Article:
The term altcoin is an abbreviation of the words’ alternative’ and ‘coin,’ and it is used to represent all cryptocurrencies that are not Bitcoin. Popular altcoins (alternatives to Bitcoin), include Ether, XRP, Litecoin, NEO, Dash, and many others. CoinMarketCap lists more than 2000 altcoins on its platform, but the actual number in existence today will be much higher. This number will likely increase in the future as new altcoins are created. If an altcoin has a low number of users, it may not survive and can be removed from the market.
Bitcoin’s release to the public in 2008 started a new trend of digital currencies looking to disrupt the financial world and other industries. At their core, most altcoins utilize blockchain technology, just as Bitcoin does. However, with differences in their code, consensus rules, and other factors, altcoins can be designed specifically for a wide array of use cases that differ from Bitcoin.
Monero, for example, is an altcoin designed to be used as cash like Bitcoin. However, it also uses ring signatures, stealth addresses, and other techniques to make its transactions private and untraceable. Ether, the world’s largest altcoin by market cap, was created to compensate miners or validators who secure the Ethereum network. Ether is also the medium of exchange used by various services, Dapp providers, and other participants on the Ethereum platform.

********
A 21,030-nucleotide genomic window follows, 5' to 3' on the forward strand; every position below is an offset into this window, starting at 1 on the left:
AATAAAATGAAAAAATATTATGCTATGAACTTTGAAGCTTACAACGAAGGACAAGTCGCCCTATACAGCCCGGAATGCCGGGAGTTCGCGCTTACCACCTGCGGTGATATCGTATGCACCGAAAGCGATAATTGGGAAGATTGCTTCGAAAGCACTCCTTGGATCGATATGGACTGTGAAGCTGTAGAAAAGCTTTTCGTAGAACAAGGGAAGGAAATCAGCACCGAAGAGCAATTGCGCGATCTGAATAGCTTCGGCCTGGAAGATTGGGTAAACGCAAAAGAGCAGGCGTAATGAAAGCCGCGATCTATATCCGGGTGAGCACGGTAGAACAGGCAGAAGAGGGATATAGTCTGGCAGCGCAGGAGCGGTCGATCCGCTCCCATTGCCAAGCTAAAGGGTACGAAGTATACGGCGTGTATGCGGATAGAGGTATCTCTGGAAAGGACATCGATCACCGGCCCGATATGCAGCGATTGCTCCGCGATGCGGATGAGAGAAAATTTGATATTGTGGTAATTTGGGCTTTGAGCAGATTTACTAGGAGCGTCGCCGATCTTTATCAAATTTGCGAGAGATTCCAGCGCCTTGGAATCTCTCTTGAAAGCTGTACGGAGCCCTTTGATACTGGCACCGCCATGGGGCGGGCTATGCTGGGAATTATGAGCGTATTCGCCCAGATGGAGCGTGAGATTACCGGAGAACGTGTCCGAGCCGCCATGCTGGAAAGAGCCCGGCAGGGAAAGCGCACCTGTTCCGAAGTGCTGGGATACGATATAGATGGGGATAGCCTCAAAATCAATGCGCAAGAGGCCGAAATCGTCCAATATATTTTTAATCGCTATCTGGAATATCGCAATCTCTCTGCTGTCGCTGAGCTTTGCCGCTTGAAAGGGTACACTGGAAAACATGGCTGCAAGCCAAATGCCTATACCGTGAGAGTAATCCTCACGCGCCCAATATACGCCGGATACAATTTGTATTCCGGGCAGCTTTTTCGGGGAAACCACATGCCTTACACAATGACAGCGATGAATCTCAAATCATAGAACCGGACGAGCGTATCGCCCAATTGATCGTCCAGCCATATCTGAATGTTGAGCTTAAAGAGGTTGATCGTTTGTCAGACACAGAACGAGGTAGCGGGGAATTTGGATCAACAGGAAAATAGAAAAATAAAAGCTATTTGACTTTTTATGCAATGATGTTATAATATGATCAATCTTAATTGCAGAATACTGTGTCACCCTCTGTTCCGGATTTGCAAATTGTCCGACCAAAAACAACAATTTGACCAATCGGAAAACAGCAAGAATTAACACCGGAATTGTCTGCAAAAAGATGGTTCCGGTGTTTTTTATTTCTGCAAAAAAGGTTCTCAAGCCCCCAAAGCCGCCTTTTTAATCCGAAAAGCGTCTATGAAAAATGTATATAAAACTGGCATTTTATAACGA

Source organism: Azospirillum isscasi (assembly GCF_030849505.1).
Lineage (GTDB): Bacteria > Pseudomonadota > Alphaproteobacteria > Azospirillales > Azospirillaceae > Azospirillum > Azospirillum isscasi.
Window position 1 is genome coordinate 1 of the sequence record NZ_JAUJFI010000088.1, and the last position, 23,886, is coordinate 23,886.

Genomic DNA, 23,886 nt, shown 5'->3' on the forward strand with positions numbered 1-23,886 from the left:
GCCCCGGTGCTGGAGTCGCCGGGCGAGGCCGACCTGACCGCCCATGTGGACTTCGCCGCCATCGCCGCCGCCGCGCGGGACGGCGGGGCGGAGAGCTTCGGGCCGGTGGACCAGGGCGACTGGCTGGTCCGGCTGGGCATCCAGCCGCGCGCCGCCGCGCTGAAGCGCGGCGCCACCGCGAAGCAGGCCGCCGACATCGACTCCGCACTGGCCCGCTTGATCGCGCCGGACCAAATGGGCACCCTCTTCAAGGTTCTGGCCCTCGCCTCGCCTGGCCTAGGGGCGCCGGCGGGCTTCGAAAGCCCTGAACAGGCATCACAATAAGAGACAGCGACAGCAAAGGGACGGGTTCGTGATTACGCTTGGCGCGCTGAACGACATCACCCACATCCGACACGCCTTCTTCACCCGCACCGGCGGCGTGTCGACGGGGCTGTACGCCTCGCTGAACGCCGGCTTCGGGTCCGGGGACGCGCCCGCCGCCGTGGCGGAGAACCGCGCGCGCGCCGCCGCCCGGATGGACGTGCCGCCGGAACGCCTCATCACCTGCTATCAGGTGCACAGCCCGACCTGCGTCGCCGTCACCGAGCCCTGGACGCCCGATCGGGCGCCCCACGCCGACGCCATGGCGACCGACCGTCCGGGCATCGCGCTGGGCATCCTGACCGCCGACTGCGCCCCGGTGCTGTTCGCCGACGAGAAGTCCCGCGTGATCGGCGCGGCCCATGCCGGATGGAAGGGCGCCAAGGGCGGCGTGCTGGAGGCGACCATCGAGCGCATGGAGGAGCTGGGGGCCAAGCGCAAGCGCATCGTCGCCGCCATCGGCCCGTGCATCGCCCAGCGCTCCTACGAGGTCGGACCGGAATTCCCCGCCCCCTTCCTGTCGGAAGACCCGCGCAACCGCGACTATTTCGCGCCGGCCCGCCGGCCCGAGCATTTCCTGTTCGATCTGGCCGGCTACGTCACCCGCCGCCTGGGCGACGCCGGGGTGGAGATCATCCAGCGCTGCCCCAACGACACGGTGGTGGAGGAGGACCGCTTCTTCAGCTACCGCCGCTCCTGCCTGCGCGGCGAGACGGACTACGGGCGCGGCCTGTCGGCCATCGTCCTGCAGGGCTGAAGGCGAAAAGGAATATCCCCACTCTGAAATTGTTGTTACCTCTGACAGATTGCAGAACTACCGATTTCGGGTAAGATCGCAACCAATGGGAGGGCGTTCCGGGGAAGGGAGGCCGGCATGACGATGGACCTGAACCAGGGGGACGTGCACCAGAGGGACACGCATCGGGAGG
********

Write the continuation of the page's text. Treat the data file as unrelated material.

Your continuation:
You can buy and sell altcoins on cryptocurrency exchanges. The number available to trade will vary per crypto exchange, with some offering just one or two altcoins, while others, like Binance, have listed hundreds. No cryptocurrency exchange has listed every altcoin. Some Altcoins can be exchanged for fiat currencies, while others can only be purchased with cryptocurrencies.
This Altcoin News section will keep you up to date on all the latest developments in the altcoin space. Our professional journalists report on the most significant events as they happen.